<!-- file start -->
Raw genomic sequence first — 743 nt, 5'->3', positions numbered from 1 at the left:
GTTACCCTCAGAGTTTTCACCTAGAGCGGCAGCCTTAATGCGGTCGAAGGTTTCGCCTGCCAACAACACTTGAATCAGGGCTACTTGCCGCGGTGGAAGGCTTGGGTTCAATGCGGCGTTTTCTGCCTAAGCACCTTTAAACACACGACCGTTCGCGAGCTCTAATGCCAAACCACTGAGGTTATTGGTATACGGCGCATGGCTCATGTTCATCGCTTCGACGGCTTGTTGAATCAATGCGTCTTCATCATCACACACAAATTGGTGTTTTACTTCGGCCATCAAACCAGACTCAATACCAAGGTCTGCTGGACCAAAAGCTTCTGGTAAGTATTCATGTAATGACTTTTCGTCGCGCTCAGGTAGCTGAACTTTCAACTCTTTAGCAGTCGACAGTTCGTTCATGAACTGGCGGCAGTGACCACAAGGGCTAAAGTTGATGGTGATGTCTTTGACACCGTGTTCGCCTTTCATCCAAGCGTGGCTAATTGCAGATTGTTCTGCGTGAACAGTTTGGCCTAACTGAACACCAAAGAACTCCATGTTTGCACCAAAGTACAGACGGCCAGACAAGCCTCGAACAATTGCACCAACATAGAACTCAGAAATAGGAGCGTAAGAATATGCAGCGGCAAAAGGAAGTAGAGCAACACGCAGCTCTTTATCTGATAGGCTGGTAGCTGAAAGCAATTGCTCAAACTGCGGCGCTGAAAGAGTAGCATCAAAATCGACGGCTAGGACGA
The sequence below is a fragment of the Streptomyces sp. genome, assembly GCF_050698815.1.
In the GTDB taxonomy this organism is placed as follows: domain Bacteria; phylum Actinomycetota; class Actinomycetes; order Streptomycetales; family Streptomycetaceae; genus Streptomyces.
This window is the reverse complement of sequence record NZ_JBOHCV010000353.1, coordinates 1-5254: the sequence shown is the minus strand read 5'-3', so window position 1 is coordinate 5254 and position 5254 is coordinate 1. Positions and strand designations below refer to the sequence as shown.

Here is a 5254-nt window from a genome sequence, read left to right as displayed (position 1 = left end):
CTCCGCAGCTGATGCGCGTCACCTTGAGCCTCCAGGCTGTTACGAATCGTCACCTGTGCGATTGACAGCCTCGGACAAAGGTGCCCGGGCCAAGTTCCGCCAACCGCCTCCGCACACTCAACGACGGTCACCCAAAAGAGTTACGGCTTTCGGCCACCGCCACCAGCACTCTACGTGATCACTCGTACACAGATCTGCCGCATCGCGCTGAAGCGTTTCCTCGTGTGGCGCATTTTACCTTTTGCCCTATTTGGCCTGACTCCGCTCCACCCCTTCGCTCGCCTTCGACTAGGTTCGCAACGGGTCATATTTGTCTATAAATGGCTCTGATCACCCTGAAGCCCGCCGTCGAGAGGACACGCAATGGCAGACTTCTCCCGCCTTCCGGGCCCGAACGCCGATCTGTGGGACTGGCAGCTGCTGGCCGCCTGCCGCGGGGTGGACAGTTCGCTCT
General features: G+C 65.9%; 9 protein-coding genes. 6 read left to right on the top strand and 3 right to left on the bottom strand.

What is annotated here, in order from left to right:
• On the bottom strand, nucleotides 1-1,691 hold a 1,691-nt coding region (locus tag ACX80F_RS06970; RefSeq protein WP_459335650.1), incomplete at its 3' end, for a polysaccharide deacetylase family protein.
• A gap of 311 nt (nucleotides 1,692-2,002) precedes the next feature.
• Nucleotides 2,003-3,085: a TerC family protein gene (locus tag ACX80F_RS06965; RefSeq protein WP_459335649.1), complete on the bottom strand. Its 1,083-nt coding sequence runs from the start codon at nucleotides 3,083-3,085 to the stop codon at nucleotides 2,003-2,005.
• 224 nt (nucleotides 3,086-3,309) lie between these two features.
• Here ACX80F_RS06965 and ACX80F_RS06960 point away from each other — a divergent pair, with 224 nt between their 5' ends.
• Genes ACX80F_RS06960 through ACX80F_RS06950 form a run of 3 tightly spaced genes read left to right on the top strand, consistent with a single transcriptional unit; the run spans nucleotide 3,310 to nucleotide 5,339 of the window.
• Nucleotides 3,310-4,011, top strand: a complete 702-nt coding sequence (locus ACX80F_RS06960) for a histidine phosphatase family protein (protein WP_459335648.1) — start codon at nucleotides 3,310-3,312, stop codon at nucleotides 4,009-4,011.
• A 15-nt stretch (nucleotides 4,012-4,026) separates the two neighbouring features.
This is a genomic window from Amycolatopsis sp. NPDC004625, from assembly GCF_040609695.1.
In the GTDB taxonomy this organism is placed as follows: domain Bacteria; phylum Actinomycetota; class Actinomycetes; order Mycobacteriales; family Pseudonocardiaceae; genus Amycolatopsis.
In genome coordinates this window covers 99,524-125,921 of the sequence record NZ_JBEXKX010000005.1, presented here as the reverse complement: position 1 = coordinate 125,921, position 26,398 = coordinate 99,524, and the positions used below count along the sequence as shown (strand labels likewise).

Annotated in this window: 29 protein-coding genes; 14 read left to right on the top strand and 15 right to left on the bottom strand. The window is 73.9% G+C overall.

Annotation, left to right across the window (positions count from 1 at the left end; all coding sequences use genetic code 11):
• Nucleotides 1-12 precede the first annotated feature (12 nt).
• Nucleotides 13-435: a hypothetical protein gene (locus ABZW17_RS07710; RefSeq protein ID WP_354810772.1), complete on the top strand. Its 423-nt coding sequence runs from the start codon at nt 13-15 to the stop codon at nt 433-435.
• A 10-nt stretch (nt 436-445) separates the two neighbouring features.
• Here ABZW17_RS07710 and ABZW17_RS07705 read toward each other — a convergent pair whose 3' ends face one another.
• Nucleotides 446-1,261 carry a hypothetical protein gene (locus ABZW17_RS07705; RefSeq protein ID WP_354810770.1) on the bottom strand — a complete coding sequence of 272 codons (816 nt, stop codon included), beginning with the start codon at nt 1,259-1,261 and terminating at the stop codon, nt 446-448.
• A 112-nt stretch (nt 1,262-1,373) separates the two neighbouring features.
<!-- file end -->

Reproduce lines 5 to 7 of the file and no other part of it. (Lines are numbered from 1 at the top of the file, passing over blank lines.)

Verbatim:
This window is the reverse complement of sequence record NZ_JBOHCV010000353.1, coordinates 1-5254: the sequence shown is the minus strand read 5'-3', so window position 1 is coordinate 5254 and position 5254 is coordinate 1. Positions and strand designations below refer to the sequence as shown.

Here is a 5254-nt window from a genome sequence, read left to right as displayed (position 1 = left end):
CTCCGCAGCTGATGCGCGTCACCTTGAGCCTCCAGGCTGTTACGAATCGTCACCTGTGCGATTGACAGCCTCGGACAAAGGTGCCCGGGCCAAGTTCCGCCAACCGCCTCCGCACACTCAACGACGGTCACCCAAAAGAGTTACGGCTTTCGGCCACCGCCACCAGCACTCTACGTGATCACTCGTACACAGATCTGCCGCATCGCGCTGAAGCGTTTCCTCGTGTGGCGCATTTTACCTTTTGCCCTATTTGGCCTGACTCCGCTCCACCCCTTCGCTCGCCTTCGACTAGGTTCGCAACGGGTCATATTTGTCTATAAATGGCTCTGATCACCCTGAAGCCCGCCGTCGAGAGGACACGCAATGGCAGACTTCTCCCGCCTTCCGGGCCCGAACGCCGATCTGTGGGACTGGCAGCTGCTGGCCGCCTGCCGCGGGGTGGACAGTTCGCTCT